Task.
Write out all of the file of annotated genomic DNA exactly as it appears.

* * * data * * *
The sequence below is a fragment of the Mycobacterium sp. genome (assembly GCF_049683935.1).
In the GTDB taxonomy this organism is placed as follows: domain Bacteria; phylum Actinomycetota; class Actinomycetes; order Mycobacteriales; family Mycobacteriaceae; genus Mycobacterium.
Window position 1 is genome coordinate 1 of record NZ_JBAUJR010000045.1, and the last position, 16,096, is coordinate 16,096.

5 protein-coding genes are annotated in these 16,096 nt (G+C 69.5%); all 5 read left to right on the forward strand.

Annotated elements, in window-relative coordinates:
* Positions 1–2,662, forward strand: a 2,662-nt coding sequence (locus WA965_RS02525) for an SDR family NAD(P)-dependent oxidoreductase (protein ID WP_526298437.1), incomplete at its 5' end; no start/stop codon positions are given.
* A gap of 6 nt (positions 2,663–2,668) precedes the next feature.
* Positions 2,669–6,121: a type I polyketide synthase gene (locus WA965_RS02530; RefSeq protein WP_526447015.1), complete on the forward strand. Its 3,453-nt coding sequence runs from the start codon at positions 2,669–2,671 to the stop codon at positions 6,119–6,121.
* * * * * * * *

The sequence below is a fragment of the Mycobacterium sp. genome (assembly GCF_049683935.1).
In the GTDB taxonomy this organism is placed as follows: domain Bacteria; phylum Actinomycetota; class Actinomycetes; order Mycobacteriales; family Mycobacteriaceae; genus Mycobacterium.
Window position 1 is genome coordinate 1 of record NZ_JBAUJR010000045.1, and the last position, 16,096, is coordinate 16,096.

5 protein-coding genes are annotated in these 16,096 nt (G+C 69.5%); all 5 read left to right on the forward strand.

Annotated elements, in window-relative coordinates:
* Positions 1–2,662, forward strand: a 2,662-nt coding sequence (locus WA965_RS02525) for an SDR family NAD(P)-dependent oxidoreductase (protein ID WP_526298437.1), incomplete at its 5' end; no start/stop codon positions are given.
* A gap of 6 nt (positions 2,663–2,668) precedes the next feature.
* Positions 2,669–6,121: a type I polyketide synthase gene (locus WA965_RS02530; RefSeq protein WP_526447015.1), complete on the forward strand. Its 3,453-nt coding sequence runs from the start codon at positions 2,669–2,671 to the stop codon at positions 6,119–6,121.